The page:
Co-authored with Erna Fiorentini
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Visual Worlds is a large textbook on the visual world. It’s co-authored with the historian of art and science Erna Fiorentini, and it was published (after nearly six long years of work!) by Oxford University Press in 2020. It’s a full-on North American style textbook, with marginal cross-references, glossary, and online material available for teachers (including quizzes), but it also argues original positions on questions such as the coherence of the concept of visuality. In other words: it functions as a North American-style textbook, but it is also an intervention in the professional literature.
It is the first major, synthetic survey that no longer focuses on fine art (as in art history), popular culture (as in visual studies), or particular socio-economic contexts (as in anthropology and postcolonial theory), but addresses the sum total of writing on the subject of vision, visuality, and visual practices, in art, area studies, political theory, neurology, cognitive psychology, and other fields.
We hope Visual Worlds will be a primer for informed conversations on the visual across all the disciplines of the university. Our emblem for the book is this fireball, recorded by an automatic camera in the Czech Republic. Despite the many automatic cameras positioned around the world, and the fact that fireballs are relatively common, few cameras capture these events.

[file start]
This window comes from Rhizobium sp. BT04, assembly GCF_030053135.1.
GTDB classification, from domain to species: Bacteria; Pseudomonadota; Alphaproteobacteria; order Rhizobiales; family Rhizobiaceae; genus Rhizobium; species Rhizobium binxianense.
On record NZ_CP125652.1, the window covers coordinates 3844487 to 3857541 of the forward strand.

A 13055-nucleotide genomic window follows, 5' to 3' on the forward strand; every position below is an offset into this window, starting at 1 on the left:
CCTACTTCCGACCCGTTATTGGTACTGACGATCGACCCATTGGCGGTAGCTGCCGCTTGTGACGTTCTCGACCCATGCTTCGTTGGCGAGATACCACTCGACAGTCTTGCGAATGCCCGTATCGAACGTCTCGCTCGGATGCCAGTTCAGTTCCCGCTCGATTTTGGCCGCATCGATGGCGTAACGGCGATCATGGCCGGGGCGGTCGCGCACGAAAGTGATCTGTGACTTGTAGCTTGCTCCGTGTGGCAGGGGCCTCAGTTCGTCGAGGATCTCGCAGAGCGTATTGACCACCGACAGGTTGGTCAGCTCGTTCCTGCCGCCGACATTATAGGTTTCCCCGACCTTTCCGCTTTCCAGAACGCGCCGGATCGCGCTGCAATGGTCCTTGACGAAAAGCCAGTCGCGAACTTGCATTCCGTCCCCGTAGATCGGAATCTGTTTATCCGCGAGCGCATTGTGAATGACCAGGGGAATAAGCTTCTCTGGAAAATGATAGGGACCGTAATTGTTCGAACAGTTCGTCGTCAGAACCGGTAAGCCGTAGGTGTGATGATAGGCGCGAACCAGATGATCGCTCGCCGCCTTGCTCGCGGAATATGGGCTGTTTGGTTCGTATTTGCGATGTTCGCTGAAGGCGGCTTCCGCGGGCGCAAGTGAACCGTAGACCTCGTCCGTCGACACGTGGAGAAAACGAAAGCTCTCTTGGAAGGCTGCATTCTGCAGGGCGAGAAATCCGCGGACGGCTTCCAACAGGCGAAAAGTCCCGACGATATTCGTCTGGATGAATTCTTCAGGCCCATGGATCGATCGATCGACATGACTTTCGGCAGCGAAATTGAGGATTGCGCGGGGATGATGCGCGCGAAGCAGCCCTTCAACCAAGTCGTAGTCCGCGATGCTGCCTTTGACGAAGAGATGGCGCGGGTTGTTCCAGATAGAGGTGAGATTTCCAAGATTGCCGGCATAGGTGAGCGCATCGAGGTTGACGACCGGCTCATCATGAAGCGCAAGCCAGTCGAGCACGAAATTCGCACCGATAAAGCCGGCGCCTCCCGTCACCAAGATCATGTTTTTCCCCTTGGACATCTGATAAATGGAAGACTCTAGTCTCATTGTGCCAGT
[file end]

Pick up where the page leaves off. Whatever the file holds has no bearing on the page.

Here is the entire table of contents: thirty chapters in seven parts!
A chapter on how animals see, including deep-sea fish, spiders, and other examples, studied as a way of understanding how people see.
A chapter on worshipping and destroying images, with definitions of iconoclasm, idolatry, iconophobia, iconophilia, and iconoclash.
A chapter on how art historians look at images, which is one of a series of chapters in the book that try to describe, in a brief compass, how visual analyses are carried out in different disciplines.
A chapter on concepts of the gaze, which reviews the principal forms of the “theory of the gaze,” from feminist film theory to psychoanalytic accounts and positional (perspectival) accounts.
A chapter describing how the military uses images, including descriptions of videos made from drones, from missile nose cones, and images made in fractions of a second and using unusual wavelengths.